Posted Thursday, Jul 31, 2014
Academy is "wunderbar" for Ben Soder '15
In just 25 days, Ben Soder ’15 learned enough German to hold a meaningful conversation. When students return to Wilbraham & Monson Academy in August, he plans to do just that.
Ben, who previously had no experience with the German language, attended the Middlebury College Monterey Language Academy in Vermont June 21-July 16.
“The world is becoming more global so I figured it would be helpful if I learned a language,” Ben said.
“I’m amazed all that I got out of it in three-and-a-half weeks. I’m rated as a German Level 1 student, but I don’t know many people who have taken Level 1 courses who can function in their target country. I could probably get around in a German-speaking environment.”
The Language Academy required all of the students to take a Language Pledge, meaning attendees could speak solely in German for the entire camp, with the exception of two hours on Saturday nights. Anyone who broke the pledge was sent home.
The pledge made for a rough few days, with Ben relying on the German phrase “Was ist das,” meaning “What is that?” In the end, though, the strict language standard paid off, and Ben left knowing more German than he possibly could have imagined.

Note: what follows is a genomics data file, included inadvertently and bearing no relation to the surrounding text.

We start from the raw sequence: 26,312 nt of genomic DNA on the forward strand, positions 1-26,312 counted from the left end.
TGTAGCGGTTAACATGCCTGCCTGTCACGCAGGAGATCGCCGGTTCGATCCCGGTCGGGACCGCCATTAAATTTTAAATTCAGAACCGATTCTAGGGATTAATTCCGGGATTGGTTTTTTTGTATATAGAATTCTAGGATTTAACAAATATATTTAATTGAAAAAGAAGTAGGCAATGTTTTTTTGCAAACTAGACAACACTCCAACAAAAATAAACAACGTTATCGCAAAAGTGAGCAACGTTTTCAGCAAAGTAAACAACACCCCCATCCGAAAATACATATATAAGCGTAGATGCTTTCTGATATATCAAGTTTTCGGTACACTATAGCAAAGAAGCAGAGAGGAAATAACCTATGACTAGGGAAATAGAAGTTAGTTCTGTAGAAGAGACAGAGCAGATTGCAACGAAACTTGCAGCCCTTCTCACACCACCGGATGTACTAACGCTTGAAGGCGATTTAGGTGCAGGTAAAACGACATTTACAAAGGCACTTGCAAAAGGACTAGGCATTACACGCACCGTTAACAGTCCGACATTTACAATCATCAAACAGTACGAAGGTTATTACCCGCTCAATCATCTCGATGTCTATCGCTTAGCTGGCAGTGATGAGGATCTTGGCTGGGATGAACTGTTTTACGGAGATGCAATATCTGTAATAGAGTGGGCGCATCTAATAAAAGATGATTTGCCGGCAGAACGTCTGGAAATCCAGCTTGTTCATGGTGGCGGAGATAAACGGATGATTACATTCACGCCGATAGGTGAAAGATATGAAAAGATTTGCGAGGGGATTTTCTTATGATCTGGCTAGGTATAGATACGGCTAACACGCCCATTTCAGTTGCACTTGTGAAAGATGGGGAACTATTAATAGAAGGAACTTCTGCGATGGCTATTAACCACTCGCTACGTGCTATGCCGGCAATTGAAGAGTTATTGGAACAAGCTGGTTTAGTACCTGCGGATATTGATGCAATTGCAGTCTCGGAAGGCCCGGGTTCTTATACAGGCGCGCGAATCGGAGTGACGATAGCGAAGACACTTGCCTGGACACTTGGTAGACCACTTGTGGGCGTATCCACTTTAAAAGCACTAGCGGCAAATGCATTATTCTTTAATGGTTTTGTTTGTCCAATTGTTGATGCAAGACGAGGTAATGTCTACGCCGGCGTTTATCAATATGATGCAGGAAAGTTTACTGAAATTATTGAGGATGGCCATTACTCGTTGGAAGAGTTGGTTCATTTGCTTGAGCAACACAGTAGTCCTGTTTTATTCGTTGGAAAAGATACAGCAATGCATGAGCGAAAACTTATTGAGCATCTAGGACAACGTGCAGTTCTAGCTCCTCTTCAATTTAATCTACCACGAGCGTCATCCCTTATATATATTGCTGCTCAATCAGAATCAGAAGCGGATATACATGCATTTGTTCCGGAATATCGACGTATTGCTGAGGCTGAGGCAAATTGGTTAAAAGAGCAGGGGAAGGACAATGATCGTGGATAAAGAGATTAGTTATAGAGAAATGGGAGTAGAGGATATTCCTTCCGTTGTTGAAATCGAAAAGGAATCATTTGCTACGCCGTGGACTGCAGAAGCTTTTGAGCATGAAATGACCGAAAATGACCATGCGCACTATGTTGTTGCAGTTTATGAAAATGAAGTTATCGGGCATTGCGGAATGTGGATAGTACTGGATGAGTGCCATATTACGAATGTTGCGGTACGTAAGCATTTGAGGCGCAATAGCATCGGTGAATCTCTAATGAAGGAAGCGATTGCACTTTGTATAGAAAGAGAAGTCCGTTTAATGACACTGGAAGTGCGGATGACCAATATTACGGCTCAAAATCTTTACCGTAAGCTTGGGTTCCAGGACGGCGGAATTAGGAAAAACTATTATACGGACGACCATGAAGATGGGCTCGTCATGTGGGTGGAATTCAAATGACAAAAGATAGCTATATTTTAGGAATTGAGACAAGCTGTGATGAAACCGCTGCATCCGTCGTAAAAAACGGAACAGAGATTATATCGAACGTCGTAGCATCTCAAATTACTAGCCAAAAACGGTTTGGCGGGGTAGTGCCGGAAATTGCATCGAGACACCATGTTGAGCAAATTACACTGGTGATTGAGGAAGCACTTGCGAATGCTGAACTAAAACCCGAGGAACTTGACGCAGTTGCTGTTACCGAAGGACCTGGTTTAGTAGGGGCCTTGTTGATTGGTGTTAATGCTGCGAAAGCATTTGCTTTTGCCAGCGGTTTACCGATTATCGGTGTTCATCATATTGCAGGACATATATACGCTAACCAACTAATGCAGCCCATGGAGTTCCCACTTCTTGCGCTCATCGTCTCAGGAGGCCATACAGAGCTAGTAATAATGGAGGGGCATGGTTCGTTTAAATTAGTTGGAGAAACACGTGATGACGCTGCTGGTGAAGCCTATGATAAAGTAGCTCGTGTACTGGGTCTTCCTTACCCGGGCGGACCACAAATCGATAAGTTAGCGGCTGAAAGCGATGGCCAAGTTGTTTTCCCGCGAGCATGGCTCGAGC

“I didn’t know what was going on for the first week,” said Ben, a highest honors student. “It was the worst week ever. I carried around a dictionary the whole entire time.
“But by the end of the first week, I was able to understand what was going on and put together small sentences. By the end of the second week I was able to have conversation at the breakfast, lunch and dinner tables. It was awesome to finally be able to talk to the people I had been living with for two weeks.”
And Ben plans to talk to incoming German students when they arrive on the Academy’s campus in late August.
“WMA is a wonderful resource to learn languages,” he said. “There are native German speakers who come to the school. I plan to meet them and practice my German with them.”
Ben plans to major in international relations or political science in college, and also minor in German, with hopes of doing a study abroad in Germany.
Posted Thursday, Jul 24, 2014
Brian Popovich '15 wins Davison Prize
Brian Popovich ’15 was awarded the Davison Prize at Wilbraham & Monson Academy’s annual Prize Day Ceremony in May. The Davison Prize was created by George W. Davison, of the Wesleyan Class of 1888, in memory of his parents, Robert A. and Emiline Davison. It is awarded each year to the student who is to return to the Academy for the following year and who has shown in his or her school relationships a marked capacity for leadership, cooperation, and helpful influence in school life.